Saturday, 22nd September 2018
IN MY OPINION Article
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This Month's Magazine
Welcome to the Spanish Costas

Welcome to the Spanish Costas

It is of no surprise that the Costas have become internationally attractive not just by the number of tourists that visit regularly every year but also by the incredible number of foreign nationals who decide to make Spain their home. Foreign visitors and residents have become the back bone that makes the Costas flourish.

Using English as the most used language to communicate between the different nationalities, including Spanish, one must bear in mind that after all it is Spain whose larger population is Spanish with its own customs, habits and yes even laws which can be very different from what one is used to.

The common denominator is very simple to describe, once you get to know the Spanish, they are friendly, easy to communicate with and, helpful, who can be good, loyal and
respectful friends.

On the other hand one has to be aware of the general every day behaviour and customs that can be disconcerting and even annoying to other nationals. It is probably impossible
to tackle every single one of the in one article but understanding some of the most relevant could be useful to make life easier.

Talking Loud
One of the most irritating things is not being able to converse with my partner at a restaurant, bar or other public place because of someone having a conversation making sure that everyone around is in on it. Mind  you that can also be because they cannot converse quietly on account of so much noise everywhere. It has been stated that Spain is
the noisiest country after Japan.

Opening hours & time
keeping habits When a coffee shop says it opens for breakfast at 8, I expect to be served at 8 and not have to wait for them to turn up, put the lights
on, clean the tables etc. This could well be because workers seem to have their breakfast during working hours, usually at 11 am. Maybe it is their elevenses?
Siesta time is still widely practised after lunch from 2pm to 5 pm in the afternoon, I find it quite refreshing especially in summer but what is irritating is making an appointment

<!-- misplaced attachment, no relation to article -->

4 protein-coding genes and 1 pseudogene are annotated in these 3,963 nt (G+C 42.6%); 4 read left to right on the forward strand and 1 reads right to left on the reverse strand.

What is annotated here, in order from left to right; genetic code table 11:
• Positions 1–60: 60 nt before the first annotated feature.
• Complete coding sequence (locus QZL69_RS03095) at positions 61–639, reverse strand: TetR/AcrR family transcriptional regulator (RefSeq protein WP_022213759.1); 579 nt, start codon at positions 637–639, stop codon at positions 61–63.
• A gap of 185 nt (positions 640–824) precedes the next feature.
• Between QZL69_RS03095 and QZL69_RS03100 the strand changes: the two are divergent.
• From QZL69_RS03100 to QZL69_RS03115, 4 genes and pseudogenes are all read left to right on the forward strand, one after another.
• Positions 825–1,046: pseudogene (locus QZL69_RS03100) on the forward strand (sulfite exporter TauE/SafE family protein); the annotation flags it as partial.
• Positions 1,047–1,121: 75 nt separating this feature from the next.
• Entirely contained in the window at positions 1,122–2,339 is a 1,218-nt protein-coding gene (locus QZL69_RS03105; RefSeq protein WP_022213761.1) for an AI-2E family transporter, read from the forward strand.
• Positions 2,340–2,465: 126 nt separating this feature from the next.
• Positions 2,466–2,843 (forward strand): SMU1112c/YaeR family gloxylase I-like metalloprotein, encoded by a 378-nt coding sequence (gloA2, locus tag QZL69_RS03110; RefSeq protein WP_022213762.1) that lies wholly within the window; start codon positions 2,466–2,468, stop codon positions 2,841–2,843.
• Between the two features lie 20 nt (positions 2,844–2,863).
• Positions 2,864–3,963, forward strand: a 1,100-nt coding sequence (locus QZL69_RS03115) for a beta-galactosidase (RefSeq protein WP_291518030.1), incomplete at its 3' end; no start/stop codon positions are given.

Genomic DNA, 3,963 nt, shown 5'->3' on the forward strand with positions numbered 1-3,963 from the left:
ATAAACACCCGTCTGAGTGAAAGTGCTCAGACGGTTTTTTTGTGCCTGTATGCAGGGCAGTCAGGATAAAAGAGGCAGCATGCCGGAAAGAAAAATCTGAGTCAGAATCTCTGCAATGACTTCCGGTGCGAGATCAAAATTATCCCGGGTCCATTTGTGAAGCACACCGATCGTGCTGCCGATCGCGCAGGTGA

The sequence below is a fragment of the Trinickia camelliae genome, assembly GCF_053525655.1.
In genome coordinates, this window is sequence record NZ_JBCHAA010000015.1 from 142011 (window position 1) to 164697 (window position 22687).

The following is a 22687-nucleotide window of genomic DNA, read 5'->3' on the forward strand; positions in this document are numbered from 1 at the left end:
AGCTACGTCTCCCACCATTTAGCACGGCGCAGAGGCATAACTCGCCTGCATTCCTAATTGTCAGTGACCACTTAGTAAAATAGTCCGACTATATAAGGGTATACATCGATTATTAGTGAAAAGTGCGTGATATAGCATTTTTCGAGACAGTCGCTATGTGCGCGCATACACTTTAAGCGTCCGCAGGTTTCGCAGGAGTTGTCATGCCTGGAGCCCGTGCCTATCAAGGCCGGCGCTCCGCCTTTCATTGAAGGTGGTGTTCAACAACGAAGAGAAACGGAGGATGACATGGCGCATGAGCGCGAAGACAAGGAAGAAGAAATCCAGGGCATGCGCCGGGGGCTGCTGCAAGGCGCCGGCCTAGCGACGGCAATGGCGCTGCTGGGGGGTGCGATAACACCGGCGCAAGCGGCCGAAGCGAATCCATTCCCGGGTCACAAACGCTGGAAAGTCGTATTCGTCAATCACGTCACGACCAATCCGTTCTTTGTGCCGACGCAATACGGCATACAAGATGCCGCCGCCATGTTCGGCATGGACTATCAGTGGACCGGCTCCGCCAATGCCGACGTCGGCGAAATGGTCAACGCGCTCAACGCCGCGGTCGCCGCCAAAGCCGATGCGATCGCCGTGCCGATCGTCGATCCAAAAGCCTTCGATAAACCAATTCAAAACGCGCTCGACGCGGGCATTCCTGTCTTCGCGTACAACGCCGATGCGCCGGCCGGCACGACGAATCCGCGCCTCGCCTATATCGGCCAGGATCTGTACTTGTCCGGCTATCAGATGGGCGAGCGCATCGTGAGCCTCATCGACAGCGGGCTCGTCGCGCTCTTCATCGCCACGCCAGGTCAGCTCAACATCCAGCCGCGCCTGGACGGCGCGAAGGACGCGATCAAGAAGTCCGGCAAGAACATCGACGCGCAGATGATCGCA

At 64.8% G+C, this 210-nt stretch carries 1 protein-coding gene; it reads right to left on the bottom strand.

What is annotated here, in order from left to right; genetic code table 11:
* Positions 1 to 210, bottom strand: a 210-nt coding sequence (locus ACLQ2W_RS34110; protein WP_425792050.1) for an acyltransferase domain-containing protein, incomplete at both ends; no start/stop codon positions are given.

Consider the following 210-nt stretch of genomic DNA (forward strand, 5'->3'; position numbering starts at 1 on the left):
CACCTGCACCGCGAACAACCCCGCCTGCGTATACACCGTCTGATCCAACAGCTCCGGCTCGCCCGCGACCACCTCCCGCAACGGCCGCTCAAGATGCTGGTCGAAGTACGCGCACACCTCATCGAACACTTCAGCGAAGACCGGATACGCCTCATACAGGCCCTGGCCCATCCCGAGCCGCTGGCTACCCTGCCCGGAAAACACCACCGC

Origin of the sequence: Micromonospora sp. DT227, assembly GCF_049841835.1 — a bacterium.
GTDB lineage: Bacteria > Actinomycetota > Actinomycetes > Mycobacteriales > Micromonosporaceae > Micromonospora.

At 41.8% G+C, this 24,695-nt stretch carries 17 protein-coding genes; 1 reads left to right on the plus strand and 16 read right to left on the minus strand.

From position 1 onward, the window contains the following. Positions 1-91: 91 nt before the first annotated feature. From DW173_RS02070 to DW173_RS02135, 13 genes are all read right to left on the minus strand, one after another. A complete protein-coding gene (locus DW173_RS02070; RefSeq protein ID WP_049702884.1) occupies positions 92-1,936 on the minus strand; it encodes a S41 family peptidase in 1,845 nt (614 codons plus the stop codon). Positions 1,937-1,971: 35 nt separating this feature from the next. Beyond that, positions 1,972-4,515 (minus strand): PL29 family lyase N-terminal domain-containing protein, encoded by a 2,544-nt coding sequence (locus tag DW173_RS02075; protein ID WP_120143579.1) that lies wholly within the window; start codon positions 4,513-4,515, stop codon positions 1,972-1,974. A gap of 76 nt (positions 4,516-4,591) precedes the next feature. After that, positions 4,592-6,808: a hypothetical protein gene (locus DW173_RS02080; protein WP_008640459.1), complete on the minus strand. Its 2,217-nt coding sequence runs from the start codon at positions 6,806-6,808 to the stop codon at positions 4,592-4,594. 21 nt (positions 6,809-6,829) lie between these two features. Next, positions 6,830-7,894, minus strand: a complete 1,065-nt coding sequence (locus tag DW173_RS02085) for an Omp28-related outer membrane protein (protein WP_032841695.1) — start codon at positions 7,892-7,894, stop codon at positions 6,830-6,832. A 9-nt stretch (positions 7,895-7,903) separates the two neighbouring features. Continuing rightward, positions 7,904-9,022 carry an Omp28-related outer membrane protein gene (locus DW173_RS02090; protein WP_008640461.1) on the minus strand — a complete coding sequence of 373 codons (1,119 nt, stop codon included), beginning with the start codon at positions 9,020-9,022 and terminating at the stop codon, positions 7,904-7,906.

with someone who does not turn up on time or even forgets all together.

Time keeping is a serious problem.
Any excuse for a fiesta. Apart from the summer fiestas of every village, which are a social event that cannot be missed, we now find that that Spaniards will also celebrate any custom followed by ex-patriates like for instance Halloween. Even their Xmas usually celebrated with gifts on the 6th of January is now also done on 25th December.
Staying up late is part of daily life in Spain even dinner is usually at 10 pm. The night does not end at 2am and work is mañana, when we could be late. Some pride themselves
of going to work after being up all night.

They like to be in a crowd
The Spaniards are very gregarious and they all go out for a stroll at the same time and usually to the same places. Sometimes with friends, and other times with family, but very rarely alone.


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Jumping the queue
Of course, people will queue, but the annoying part is when someone just walks in in front of you with the excuse they are
asking a simple question and end up having a whole conversation being indirectly attended, while you are left standing there fuming.

It’s always someone else’s fault.
Everyone can make mistakes it is a human thing to do. You will find it difficult to get a Spaniard to admit his mistake, often accusing you of causing it or indeed someone or something else.

Putting used toilet paper in the bin
Do not be surprised if you find a bin full of used toilet paper in a public lavatory. Thank goodness it is becoming rarer, however there are still some old buildings about with narrow piping and sceptic tanks where toilets cannot be flushed without blocking the system.

Not picking up dog poo
Although they say that stepping on a dog’s poo a sign of good luck, I am glad that the local councils have now introduced some hefty fines, to stop this most complained habit.
Jumping at zebra crossings The sensible thing is to remember to look before crossing to make sure it is safe because cars travel on wheels and cannot stop dead, or might not have seen you due to obstructions. No chance! The Spanish seem to think they have priority over cars no matter what and will jump on the crossing right in front of you. Some serious education is needed here.

Hazard lights are an excuse for anything
Drivers will stop and leave their cars anywhere with flashing light on including roundabout, pavements, footpaths, in the middle of a one-way narrow street and even just behind you stopping you from moving from your legal parking place. There is nothing more infuriating than being blocked in, but of course it is all right because their hazard lights where on.

I am sure these peculiarities and many more may require a lot of understanding and in some cases patience, but we are in Spain! So enjoy! It can only get better.



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